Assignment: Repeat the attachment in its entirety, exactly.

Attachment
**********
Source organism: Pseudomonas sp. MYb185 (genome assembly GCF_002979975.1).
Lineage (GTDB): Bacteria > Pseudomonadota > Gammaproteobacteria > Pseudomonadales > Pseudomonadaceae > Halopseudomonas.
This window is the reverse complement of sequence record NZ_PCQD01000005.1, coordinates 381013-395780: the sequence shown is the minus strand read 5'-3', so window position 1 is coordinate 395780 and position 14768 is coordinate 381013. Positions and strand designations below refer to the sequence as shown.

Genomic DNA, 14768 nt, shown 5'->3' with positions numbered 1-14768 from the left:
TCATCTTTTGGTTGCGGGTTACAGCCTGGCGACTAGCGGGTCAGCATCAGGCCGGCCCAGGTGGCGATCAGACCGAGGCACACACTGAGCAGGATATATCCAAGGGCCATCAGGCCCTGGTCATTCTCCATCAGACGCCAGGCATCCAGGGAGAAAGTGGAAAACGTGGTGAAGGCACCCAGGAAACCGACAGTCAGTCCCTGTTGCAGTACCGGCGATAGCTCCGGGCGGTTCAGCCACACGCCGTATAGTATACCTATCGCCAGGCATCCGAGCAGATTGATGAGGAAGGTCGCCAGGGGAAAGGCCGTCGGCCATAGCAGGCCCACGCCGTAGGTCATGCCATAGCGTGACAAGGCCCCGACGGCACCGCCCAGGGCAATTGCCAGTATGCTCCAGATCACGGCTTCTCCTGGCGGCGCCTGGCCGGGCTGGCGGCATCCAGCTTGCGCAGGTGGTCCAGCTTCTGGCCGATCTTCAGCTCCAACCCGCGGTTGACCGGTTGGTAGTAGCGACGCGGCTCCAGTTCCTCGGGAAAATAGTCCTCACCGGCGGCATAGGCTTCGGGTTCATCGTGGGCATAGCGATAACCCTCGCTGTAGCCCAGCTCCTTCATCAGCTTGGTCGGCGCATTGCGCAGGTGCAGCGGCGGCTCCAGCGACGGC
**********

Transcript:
Source organism: Pseudomonas sp. MYb185 (genome assembly GCF_002979975.1).
Lineage (GTDB): Bacteria > Pseudomonadota > Gammaproteobacteria > Pseudomonadales > Pseudomonadaceae > Halopseudomonas.
This window is the reverse complement of sequence record NZ_PCQD01000005.1, coordinates 381013-395780: the sequence shown is the minus strand read 5'-3', so window position 1 is coordinate 395780 and position 14768 is coordinate 381013. Positions and strand designations below refer to the sequence as shown.

Genomic DNA, 14768 nt, shown 5'->3' with positions numbered 1-14768 from the left:
TCATCTTTTGGTTGCGGGTTACAGCCTGGCGACTAGCGGGTCAGCATCAGGCCGGCCCAGGTGGCGATCAGACCGAGGCACACACTGAGCAGGATATATCCAAGGGCCATCAGGCCCTGGTCATTCTCCATCAGACGCCAGGCATCCAGGGAGAAAGTGGAAAACGTGGTGAAGGCACCCAGGAAACCGACAGTCAGTCCCTGTTGCAGTACCGGCGATAGCTCCGGGCGGTTCAGCCACACGCCGTATAGTATACCTATCGCCAGGCATCCGAGCAGATTGATGAGGAAGGTCGCCAGGGGAAAGGCCGTCGGCCATAGCAGGCCCACGCCGTAGGTCATGCCATAGCGTGACAAGGCCCCGACGGCACCGCCCAGGGCAATTGCCAGTATGCTCCAGATCACGGCTTCTCCTGGCGGCGCCTGGCCGGGCTGGCGGCATCCAGCTTGCGCAGGTGGTCCAGCTTCTGGCCGATCTTCAGCTCCAACCCGCGGTTGACCGGTTGGTAGTAGCGACGCGGCTCCAGTTCCTCGGGAAAATAGTCCTCACCGGCGGCATAGGCTTCGGGTTCATCGTGGGCATAGCGATAACCCTCGCTGTAGCCCAGCTCCTTCATCAGCTTGGTCGGCGCATTGCGCAGGTGCAGCGGCGGCTCCAGCGACGGC